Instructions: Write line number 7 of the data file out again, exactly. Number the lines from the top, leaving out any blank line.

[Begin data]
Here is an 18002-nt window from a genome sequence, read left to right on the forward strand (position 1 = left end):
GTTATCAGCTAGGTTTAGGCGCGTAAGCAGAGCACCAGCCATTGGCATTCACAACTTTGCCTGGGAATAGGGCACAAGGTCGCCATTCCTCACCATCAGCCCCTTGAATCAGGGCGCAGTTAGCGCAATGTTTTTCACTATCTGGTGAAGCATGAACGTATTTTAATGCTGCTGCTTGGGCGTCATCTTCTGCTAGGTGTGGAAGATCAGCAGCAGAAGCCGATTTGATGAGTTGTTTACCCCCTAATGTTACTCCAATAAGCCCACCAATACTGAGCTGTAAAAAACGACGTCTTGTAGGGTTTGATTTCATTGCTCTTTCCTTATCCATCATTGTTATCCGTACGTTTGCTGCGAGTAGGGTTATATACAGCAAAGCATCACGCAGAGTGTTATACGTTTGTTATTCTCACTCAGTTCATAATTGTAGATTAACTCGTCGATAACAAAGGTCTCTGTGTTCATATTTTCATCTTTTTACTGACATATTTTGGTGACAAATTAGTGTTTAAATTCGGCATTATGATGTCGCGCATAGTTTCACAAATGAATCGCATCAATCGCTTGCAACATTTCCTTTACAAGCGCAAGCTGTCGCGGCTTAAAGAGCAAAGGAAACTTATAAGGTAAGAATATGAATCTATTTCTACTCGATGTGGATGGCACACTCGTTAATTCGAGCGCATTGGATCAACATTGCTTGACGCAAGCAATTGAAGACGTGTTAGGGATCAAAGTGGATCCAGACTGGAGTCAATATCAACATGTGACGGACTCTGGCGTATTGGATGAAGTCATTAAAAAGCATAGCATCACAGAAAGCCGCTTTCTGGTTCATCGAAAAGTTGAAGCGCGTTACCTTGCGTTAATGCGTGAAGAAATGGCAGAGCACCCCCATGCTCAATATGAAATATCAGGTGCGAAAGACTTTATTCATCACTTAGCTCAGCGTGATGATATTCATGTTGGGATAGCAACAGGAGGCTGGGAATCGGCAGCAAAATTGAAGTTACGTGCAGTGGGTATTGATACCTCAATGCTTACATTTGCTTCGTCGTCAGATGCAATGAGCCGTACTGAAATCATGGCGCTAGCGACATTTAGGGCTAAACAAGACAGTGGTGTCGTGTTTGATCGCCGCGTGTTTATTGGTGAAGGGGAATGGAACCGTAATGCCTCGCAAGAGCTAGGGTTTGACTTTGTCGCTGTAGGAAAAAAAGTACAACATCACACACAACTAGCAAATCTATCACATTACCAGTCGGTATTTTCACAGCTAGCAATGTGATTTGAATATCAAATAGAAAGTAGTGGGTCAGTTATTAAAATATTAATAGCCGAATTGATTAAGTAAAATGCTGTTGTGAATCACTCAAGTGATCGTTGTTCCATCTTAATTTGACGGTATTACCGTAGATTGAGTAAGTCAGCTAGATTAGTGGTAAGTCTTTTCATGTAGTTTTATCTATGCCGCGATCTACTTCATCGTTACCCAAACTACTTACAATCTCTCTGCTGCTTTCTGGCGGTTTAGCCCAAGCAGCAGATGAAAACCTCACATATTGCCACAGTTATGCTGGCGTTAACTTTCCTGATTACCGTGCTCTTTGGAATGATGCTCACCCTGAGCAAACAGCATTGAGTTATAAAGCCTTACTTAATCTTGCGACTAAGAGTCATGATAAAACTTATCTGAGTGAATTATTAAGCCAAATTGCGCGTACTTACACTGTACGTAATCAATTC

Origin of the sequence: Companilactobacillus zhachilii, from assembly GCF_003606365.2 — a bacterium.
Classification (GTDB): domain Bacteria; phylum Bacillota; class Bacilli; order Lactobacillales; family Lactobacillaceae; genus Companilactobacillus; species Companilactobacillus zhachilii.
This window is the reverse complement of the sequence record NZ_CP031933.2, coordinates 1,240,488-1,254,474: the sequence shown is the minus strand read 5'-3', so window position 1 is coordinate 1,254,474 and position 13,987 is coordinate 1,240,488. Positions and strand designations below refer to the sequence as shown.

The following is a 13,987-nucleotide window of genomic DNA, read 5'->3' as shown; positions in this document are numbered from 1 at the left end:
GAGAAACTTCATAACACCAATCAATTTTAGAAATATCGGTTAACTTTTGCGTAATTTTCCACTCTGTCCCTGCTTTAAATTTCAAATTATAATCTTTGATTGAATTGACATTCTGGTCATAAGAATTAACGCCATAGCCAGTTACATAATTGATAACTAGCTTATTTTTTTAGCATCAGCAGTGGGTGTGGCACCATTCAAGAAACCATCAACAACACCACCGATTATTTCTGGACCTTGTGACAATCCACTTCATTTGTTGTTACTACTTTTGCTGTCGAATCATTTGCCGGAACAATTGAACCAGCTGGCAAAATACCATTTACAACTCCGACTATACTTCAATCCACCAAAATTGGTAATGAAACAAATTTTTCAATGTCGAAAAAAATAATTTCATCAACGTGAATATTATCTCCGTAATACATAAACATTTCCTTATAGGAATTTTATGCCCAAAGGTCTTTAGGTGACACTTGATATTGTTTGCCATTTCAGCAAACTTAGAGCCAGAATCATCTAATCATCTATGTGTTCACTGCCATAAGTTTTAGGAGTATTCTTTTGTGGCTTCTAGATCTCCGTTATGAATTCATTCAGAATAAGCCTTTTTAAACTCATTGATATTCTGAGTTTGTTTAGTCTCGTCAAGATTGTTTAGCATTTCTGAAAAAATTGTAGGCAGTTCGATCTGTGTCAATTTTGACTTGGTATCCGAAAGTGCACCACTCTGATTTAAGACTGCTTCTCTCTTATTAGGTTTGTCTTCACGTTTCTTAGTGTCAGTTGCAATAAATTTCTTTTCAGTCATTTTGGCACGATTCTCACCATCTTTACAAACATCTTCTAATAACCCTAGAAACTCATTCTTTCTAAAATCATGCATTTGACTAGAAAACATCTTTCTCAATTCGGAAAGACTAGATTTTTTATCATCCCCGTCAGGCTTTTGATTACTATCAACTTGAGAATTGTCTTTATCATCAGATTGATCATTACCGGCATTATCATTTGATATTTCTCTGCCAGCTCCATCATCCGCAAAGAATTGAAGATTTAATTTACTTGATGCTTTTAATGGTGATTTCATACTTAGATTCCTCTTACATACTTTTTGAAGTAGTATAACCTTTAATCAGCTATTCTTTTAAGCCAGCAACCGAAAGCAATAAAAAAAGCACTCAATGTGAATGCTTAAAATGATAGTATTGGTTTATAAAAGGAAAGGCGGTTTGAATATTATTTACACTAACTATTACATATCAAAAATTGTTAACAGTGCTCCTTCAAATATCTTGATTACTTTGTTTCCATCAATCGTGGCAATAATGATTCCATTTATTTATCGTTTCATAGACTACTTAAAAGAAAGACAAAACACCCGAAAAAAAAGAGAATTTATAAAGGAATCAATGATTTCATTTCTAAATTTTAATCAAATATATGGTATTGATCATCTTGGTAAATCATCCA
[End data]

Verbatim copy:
GAGAAACTTCATAACACCAATCAATTTTAGAAATATCGGTTAACTTTTGCGTAATTTTCCACTCTGTCCCTGCTTTAAATTTCAAATTATAATCTTTGATTGAATTGACATTCTGGTCATAAGAATTAACGCCATAGCCAGTTACATAATTGATAACTAGCTTATTTTTTTAGCATCAGCAGTGGGTGTGGCACCATTCAAGAAACCATCAACAACACCACCGATTATTTCTGGACCTTGTGACAATCCACTTCATTTGTTGTTACTACTTTTGCTGTCGAATCATTTGCCGGAACAATTGAACCAGCTGGCAAAATACCATTTACAACTCCGACTATACTTCAATCCACCAAAATTGGTAATGAAACAAATTTTTCAATGTCGAAAAAAATAATTTCATCAACGTGAATATTATCTCCGTAATACATAAACATTTCCTTATAGGAATTTTATGCCCAAAGGTCTTTAGGTGACACTTGATATTGTTTGCCATTTCAGCAAACTTAGAGCCAGAATCATCTAATCATCTATGTGTTCACTGCCATAAGTTTTAGGAGTATTCTTTTGTGGCTTCTAGATCTCCGTTATGAATTCATTCAGAATAAGCCTTTTTAAACTCATTGATATTCTGAGTTTGTTTAGTCTCGTCAAGATTGTTTAGCATTTCTGAAAAAATTGTAGGCAGTTCGATCTGTGTCAATTTTGACTTGGTATCCGAAAGTGCACCACTCTGATTTAAGACTGCTTCTCTCTTATTAGGTTTGTCTTCACGTTTCTTAGTGTCAGTTGCAATAAATTTCTTTTCAGTCATTTTGGCACGATTCTCACCATCTTTACAAACATCTTCTAATAACCCTAGAAACTCATTCTTTCTAAAATCATGCATTTGACTAGAAAACATCTTTCTCAATTCGGAAAGACTAGATTTTTTATCATCCCCGTCAGGCTTTTGATTACTATCAACTTGAGAATTGTCTTTATCATCAGATTGATCATTACCGGCATTATCATTTGATATTTCTCTGCCAGCTCCATCATCCGCAAAGAATTGAAGATTTAATTTACTTGATGCTTTTAATGGTGATTTCATACTTAGATTCCTCTTACATACTTTTTGAAGTAGTATAACCTTTAATCAGCTATTCTTTTAAGCCAGCAACCGAAAGCAATAAAAAAAGCACTCAATGTGAATGCTTAAAATGATAGTATTGGTTTATAAAAGGAAAGGCGGTTTGAATATTATTTACACTAACTATTACATATCAAAAATTGTTAACAGTGCTCCTTCAAATATCTTGATTACTTTGTTTCCATCAATCGTGGCAATAATGATTCCATTTATTTATCGTTTCATAGACTACTTAAAAGAAAGACAAAACACCCGAAAAAAAAGAGAATTTATAAAGGAATCAATGATTTCATTTCTAAATTTTAATCAAATATATGGTATTGATCATCTTGGTAAATCATCCA